Whatever motivates young people, men and women to join global jihad, it should be clear that the real problem of reintegrating returnees in their communities will be a major issue for the coming years. It remains widely unclear if they will be accepted back by their communities and to what extent they are able and willing to disengage from their radical ideology.[8]   

The Role of ICT in Radicalization Processes

Today, terror organizations heavily rely on ICT and social media channels for various strategic purposes. These include information collection, target se­lection, propaganda, recruitment, and fundraising, as well as the strategic facilitation and dissemination of global jihad narratives.[9] Group cohesion is promoted and informal communication and socialization between members are facilitated. Moreover, social media platforms provide a way of “spreading propaganda outside of core group membership and into other online communities, particularly semi-radicalized individuals, extremist sympathizers, people vulnerable to radicalization and the media.”[10] For example, one of the most influential pro-IS Twitter account has over 17.700 followers with tweets being viewed two million times per month.[11] Even mobile apps, online magazines, and video games are available for both, radicalization and recruitment. For example, an app called ‘The Dawn of Glad Tidings’ was an official Isis Arabic-language Twitter app, promoted by some of the organization's leading figures and is used to give updates about the group and spreads propaganda to other users.[12]

These social media campaigns have become increasingly professional. They use instruments and narratives that are far more complex than the one-sided and brutal perception of fighters portrayed in western media. Besides the dissemination of beheadings, mass-graves and killings of hostages, images of social engagements, like delivering food to conflict zones or even the depiction of an apparent love for cute kittens by IS-fighters, create a more human image of them. Moreover, different social media accounts are used to target different populations. Besides top-level accounts, there exist second level accounts, targeting a regional or local level, and individual accounts of fighters posting updates on personal experiences.[13] The propaganda efforts have been very successful, bringing in new recruits from at least 86 countries and doubling the number of foreign recruits between 2014 and 2015 to approximately 30.000 people.[14]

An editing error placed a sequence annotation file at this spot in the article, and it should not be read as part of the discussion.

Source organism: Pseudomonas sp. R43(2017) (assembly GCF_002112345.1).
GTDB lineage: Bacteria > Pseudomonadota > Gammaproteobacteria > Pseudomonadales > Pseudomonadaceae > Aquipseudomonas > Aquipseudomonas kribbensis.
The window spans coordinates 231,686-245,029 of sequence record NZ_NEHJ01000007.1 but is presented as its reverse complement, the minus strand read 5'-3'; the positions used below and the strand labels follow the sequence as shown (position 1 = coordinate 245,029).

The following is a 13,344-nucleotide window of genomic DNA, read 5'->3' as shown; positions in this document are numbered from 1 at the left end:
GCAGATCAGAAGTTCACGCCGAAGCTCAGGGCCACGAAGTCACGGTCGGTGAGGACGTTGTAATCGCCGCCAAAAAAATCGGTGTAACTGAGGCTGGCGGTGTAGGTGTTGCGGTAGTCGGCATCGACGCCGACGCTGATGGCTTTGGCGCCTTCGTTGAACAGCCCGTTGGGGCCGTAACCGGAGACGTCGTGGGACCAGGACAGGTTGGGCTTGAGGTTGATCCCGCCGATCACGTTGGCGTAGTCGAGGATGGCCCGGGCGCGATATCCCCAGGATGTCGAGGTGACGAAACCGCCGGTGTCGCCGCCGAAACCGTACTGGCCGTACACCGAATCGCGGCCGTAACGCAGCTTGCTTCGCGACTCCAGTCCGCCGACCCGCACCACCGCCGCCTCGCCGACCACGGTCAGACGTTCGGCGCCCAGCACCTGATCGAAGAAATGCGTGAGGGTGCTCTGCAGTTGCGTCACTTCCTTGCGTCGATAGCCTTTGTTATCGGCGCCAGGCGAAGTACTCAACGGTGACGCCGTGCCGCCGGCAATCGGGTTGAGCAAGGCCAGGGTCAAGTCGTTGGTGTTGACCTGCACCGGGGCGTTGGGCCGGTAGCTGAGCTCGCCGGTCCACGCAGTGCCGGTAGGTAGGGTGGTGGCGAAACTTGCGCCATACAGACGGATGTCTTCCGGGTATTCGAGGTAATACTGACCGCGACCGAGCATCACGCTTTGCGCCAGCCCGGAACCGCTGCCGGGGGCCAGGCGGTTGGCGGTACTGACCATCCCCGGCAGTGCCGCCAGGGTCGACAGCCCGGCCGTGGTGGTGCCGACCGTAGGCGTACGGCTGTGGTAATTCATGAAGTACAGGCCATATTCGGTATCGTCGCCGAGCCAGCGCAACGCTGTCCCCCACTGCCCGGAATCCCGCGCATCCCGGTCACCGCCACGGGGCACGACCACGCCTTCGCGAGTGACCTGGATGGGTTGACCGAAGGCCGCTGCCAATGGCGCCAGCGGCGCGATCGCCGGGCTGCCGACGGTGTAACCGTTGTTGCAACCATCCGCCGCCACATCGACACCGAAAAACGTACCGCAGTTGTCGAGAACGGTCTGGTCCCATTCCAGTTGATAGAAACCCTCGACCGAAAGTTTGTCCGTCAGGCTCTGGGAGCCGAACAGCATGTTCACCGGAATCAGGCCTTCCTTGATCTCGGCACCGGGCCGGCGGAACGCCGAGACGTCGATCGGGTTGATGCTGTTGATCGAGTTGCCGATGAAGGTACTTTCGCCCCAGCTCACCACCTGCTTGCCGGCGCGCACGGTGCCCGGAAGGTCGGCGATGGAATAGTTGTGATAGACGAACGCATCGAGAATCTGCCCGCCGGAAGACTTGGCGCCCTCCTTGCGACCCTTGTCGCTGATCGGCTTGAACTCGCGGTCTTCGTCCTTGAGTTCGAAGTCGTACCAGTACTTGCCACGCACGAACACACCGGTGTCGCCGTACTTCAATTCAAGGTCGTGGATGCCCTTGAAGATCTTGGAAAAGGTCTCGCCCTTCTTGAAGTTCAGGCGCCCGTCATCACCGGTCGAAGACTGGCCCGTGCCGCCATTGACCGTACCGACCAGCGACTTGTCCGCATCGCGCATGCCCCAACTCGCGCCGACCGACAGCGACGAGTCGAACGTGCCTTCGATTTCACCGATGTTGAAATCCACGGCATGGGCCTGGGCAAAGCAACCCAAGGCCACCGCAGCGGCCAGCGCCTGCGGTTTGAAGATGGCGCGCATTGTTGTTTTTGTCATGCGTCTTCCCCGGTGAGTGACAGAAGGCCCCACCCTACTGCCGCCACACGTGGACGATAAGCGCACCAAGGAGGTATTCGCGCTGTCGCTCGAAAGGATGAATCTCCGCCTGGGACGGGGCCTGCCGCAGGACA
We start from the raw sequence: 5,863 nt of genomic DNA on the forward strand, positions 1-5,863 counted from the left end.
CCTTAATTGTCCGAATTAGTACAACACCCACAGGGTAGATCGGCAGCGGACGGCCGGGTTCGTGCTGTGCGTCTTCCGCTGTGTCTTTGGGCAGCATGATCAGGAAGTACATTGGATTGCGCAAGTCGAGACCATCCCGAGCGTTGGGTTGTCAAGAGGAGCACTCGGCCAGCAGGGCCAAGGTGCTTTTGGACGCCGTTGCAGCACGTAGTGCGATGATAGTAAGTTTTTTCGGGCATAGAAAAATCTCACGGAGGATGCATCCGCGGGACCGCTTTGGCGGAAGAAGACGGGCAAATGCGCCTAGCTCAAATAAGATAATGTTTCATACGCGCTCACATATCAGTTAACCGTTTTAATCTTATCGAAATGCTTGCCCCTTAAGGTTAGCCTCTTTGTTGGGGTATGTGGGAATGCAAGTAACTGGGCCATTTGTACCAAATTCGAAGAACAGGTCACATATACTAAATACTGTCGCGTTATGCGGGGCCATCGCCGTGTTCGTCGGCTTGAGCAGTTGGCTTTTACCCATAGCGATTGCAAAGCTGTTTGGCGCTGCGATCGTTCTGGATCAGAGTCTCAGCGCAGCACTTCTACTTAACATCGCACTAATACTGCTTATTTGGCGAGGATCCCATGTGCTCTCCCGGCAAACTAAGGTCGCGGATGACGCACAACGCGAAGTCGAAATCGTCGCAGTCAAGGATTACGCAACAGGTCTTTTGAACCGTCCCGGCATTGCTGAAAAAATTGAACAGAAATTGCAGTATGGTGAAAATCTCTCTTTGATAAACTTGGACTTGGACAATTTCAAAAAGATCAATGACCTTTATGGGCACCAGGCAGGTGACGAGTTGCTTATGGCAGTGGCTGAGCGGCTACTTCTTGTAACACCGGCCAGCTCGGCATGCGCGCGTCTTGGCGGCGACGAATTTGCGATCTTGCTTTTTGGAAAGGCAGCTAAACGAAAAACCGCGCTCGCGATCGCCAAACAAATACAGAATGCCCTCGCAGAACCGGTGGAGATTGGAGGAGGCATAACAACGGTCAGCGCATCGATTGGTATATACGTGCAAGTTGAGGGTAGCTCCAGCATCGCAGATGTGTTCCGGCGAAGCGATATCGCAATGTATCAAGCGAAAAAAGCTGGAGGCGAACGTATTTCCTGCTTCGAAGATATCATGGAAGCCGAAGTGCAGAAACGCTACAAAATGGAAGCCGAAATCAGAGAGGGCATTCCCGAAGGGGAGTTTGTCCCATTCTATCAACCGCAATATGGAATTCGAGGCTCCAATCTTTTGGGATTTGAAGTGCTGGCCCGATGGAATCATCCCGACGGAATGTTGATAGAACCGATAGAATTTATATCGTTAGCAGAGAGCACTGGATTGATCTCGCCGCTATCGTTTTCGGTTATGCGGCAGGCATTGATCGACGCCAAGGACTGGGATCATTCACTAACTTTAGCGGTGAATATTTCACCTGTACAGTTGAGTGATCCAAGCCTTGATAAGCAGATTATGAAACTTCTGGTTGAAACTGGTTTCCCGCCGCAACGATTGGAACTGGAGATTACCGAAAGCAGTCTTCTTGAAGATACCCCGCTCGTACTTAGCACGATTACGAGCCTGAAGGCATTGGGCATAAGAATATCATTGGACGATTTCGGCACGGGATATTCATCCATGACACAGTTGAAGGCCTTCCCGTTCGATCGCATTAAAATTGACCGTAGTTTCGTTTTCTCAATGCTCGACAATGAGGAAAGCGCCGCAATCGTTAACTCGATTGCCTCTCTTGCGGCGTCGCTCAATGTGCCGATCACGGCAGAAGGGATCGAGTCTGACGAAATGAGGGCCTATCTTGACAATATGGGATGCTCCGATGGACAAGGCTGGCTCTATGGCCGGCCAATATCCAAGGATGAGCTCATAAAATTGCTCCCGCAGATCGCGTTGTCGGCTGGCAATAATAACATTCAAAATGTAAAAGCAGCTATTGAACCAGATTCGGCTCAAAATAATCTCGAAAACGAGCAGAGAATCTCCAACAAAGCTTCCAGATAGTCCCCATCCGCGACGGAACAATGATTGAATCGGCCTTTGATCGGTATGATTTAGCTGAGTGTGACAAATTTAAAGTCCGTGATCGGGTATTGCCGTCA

Western intelligence services, as well as the main social media providers, regularly take propaganda sites down but new ones appear and advanced methods of deception are used to evade deletion. Consequently, the removal or censorship of content is of little or no effect at all. Therefore, in recent years, countermeasures against hate speech increasingly included so-called ‘counterspeech’. Different initiatives have been launched since then countering the romanticized view by disseminating a more realistic picture of the jihad or even engaging in arguments with high profile jihadist accounts. [15] Even the social media platforms themselves engaged in these efforts. Facebook, for example, offered add credits of up to $1.000 to certain counter speakers and partnered with the U.S. State Department to run a competition for college students to create messages that counter extremism.[16] However, it remains difficult to estimate how effective these measures really have been. After the Paris attacks in November 2015, the IS announced to move its propagandistic effort to the Dark Web which was counted as a success since it made the propaganda much less visible. Since then, an increasing amount of propagandistic activities have been moved which makes it much harder for law enforcement agencies to monitor them (see below).